DAPA Will Lift California’s Children Out of Poverty

DAPA Will Lift California’s Children Out of Poverty

A new study from the University of Southern California Dornsife’s Center for the Study of Immigrant Integration found that permitting undocumented adults to work in the United States legally would help boost their earnings enough to bring their households out of poverty.

Put another way, about 40,000 children would be lifted out of poverty in California if President Barack Obama’s executive actions on immigration are allowed to proceed. 40,000 children, and that’s just in California.

Obama’s program, the Deferred Action for Parents of Americans program, or DAPA, could benefit an estimated 4.1 million people through allowing the undocumented parents of U.S. citizens or legal permanent residents to apply for work authorization and a temporary pardon from deportation.

“We know that one of the single largest factors impacting student learning and future economic performance is parent’s socioeconomic status,” the study reads. “For that reason, DAPA seems like the sort of anti-poverty and pro-child measure that should rally politicians from across the political spectrum.”

I completely agree. This shouldn’t be a party issue, but should instead unite the country, and especially our state. More undocumented immigrants live in California than any other state in the country, and about 1.6 million of them are children. That’s 17 percent of the total number of children in California. About 93 percent of the children who have parents eligible for DAPA are U.S. citizens, but their parents are not, and that presents a problem. Though these children are Americans, their parents are unable to obtain jobs that enable them to afford proper food, education, and other necessities. DAPA changes that, bringing eligible migrants into the formal job market where they would see an increase in wages, find more incentives for job training, and have an easier time finding jobs at all.

In Texas, a federal judge issued a preliminary injunction blocking the program’s implementation. Across the country, 26 states have sued to overturn the program, on the grounds that the executive actions are unconstitutional. California is, thankfully, not on this list. I sincerely hope Obama’s immigration reform is allowed to proceed, as it will help not only our state but also the entire nation. And with 1.6 million children who could benefit, and 40,000 who could be moved from poverty, how can we say no?

Affordable Care Act Boosts Access for Latino Community

Affordable Care Act Boosts Access for Latino Community

Since the implementation of the Affordable Care Act in 2010, many Latino families have seen improved access to and quality of healthcare. Many families who didn’t have insurance before the Affordable Care Act are now covered, and many of those who already had insurance now have better coverage. In addition, the healthcare law addresses disparities in access to affordable and quality health coverage.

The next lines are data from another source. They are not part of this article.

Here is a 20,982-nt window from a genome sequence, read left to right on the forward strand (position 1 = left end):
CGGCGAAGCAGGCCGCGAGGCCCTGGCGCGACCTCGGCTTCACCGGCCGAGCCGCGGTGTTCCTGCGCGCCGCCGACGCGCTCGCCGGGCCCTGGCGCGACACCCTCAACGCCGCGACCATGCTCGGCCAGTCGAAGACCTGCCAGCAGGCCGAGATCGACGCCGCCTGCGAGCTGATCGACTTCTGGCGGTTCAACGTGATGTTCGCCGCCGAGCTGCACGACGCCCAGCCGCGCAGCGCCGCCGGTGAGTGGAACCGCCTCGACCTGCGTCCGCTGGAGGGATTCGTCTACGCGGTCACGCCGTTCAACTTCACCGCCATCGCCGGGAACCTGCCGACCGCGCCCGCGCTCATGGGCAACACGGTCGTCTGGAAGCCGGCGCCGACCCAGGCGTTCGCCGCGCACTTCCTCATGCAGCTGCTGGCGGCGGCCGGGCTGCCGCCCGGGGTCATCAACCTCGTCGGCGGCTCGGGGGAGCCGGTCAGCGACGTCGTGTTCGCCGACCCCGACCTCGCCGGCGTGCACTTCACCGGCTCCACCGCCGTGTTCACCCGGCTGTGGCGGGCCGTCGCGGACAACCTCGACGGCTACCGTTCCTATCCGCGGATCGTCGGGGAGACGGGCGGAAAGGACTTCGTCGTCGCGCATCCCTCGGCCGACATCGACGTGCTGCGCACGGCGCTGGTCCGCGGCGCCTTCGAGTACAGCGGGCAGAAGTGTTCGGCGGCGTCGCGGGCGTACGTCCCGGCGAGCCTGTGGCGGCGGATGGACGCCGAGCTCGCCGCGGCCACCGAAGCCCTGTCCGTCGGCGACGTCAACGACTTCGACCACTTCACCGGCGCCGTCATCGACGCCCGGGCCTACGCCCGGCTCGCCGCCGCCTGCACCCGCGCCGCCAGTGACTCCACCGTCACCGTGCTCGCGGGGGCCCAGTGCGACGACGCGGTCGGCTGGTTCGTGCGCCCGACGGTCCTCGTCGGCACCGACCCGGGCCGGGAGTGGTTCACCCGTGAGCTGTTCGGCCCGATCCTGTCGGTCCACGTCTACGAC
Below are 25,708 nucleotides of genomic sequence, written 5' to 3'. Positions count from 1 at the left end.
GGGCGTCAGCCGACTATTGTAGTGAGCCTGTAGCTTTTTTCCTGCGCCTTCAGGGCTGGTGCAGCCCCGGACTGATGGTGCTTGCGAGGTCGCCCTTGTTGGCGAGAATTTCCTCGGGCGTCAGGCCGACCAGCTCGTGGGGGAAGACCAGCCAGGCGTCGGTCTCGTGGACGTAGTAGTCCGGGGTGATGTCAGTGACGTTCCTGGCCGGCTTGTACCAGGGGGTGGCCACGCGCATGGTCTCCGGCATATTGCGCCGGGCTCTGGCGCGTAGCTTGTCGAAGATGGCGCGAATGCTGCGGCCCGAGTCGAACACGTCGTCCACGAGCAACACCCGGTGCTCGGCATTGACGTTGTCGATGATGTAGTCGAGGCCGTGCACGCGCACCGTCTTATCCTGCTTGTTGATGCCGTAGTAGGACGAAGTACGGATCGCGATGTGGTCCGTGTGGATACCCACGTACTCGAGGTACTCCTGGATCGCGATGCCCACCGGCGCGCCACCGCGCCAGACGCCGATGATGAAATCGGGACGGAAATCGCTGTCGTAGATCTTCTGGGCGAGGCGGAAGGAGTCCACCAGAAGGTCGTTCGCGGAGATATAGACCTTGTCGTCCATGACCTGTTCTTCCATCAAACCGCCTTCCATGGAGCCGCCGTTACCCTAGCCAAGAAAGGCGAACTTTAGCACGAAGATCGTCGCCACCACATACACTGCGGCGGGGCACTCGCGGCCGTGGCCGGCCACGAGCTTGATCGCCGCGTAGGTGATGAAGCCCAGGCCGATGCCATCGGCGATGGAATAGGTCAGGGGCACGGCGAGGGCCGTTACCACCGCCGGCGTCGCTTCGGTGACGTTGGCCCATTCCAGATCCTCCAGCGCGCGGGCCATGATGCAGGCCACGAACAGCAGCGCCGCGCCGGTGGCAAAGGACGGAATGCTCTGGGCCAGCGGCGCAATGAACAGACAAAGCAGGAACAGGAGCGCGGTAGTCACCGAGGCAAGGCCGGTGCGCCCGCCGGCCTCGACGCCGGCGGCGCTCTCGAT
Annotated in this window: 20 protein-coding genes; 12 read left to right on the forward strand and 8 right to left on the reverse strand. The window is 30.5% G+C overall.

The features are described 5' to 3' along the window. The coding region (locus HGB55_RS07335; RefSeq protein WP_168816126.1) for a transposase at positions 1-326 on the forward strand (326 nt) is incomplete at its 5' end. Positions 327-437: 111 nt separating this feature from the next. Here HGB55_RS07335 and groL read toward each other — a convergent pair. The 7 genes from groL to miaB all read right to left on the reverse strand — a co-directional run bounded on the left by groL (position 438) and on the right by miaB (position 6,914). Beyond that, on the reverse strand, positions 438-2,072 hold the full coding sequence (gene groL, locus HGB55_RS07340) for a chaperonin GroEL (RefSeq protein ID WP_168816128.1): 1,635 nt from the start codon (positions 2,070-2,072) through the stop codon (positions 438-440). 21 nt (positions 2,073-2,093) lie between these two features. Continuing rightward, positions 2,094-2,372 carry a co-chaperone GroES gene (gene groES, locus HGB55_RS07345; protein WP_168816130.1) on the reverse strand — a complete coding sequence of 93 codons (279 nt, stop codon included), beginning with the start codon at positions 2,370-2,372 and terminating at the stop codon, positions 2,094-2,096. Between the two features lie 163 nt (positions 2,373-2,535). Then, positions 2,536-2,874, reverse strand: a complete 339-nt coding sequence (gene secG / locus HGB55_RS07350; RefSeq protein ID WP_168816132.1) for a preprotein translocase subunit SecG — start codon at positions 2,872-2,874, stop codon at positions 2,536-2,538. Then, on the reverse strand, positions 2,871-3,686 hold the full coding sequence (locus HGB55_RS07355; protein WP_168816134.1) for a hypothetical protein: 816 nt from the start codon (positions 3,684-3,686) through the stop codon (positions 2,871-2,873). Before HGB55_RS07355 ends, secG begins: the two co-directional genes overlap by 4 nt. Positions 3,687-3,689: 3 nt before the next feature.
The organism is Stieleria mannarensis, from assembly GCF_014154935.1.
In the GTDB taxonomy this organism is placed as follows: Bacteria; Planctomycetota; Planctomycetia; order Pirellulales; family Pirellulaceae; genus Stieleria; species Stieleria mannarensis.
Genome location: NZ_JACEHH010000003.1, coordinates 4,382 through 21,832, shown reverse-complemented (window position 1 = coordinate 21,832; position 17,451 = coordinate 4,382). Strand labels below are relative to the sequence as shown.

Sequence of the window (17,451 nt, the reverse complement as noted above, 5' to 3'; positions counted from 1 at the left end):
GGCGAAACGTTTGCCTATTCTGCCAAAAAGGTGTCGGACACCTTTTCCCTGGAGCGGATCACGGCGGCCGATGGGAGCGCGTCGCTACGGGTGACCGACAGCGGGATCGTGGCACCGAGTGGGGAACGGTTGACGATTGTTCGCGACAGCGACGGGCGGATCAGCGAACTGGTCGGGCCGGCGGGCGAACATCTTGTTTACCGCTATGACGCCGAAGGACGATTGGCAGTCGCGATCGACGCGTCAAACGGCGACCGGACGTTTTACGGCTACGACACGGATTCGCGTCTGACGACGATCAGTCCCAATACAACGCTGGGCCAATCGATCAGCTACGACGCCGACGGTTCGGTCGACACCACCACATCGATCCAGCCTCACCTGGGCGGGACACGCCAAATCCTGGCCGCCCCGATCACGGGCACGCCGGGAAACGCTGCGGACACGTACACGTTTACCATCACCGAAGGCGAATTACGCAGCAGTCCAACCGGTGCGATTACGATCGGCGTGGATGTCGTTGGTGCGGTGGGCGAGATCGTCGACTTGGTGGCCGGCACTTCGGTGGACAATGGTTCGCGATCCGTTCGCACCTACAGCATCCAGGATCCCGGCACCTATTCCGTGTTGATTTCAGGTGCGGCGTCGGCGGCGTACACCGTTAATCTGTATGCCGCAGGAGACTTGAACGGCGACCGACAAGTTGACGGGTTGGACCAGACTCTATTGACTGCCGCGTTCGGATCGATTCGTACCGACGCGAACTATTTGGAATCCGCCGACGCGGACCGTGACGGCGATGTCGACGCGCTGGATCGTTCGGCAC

Latinos suffer certain illnesses at higher rates than non-Hispanic white Americans. For example, about 31.9 percent of Latinos were obese in 2010, compared to 26.1 percent of non-Hispanic whites. This puts them at higher rates of risk for diabetes, heart disease, and other illnesses associated with obesity.

More Latinos contract colorectal cancer than non-white Hispanics, but this, like many disease statistics, is due to insurance issues. In 2010, only 46.5 percent of Latinos received a colorectal cancer screening, compared to 59.9 percent of non-Hispanic whites. It’s hard to receive screenings when you don’t have insurance to pay for it, and about 1 in 4 uninsured Americans are Latino.

Now, with the Affordable Care Act, millions of these uninsured people are benefiting from stronger coverage, or coverage at all, making it possible to catch and stop disease faster, and to engage in preventative measures.

Today, 8.8 million Latinos with private insurance have access to preventative services like Pap smears, mammograms, colonoscopy screening, child visits, and flu shots. In addition, all private plans in the healthcare marketplace cover prescription drugs, preventative services, mental health services, substance use disorder services, maternity care, newborn care, and more.

Under the Affordable Care Act, more than 278,000 Latinos will gain maternity coverage, and about 5 million Latina women will have guaranteed access to women’s preventative services without cost sharing.

Because of the $11 billion in the Affordable Care Act allotted to nearly 1,300 health centers, the number of patients served has increased to 5 million, and one in three of those patients is Latino.

The Affordable Care Act is changing healthcare in America, and promoting equality through access to services previously reserved for those with expensive coverage.